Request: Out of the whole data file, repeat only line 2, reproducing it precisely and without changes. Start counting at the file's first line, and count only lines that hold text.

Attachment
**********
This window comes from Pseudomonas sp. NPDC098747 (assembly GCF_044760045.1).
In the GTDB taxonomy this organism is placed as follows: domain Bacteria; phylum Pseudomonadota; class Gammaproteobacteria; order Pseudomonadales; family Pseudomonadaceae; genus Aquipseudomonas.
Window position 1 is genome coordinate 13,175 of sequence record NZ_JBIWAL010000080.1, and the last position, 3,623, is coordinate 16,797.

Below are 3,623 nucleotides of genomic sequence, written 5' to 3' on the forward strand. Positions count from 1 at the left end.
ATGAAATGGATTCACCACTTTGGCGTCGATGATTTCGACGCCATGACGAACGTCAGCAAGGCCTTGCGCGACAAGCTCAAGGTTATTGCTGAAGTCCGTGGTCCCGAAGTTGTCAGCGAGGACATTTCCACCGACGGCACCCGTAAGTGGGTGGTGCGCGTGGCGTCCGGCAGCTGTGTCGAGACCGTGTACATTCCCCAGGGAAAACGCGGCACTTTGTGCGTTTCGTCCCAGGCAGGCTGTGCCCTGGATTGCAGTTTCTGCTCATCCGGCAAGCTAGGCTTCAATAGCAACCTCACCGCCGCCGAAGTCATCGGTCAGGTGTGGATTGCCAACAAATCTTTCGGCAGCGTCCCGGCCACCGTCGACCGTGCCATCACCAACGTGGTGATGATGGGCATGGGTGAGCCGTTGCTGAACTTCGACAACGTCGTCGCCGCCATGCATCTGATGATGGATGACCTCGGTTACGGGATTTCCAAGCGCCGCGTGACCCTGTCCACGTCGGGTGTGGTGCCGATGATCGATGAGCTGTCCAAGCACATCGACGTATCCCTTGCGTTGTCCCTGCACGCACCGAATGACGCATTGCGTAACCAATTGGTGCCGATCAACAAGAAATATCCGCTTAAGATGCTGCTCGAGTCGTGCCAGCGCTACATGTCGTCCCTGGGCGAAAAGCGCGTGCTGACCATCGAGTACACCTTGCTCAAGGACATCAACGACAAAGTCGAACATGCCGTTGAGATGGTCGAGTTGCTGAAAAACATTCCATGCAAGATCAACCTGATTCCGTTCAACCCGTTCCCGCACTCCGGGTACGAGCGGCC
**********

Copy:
In the GTDB taxonomy this organism is placed as follows: domain Bacteria; phylum Pseudomonadota; class Gammaproteobacteria; order Pseudomonadales; family Pseudomonadaceae; genus Aquipseudomonas.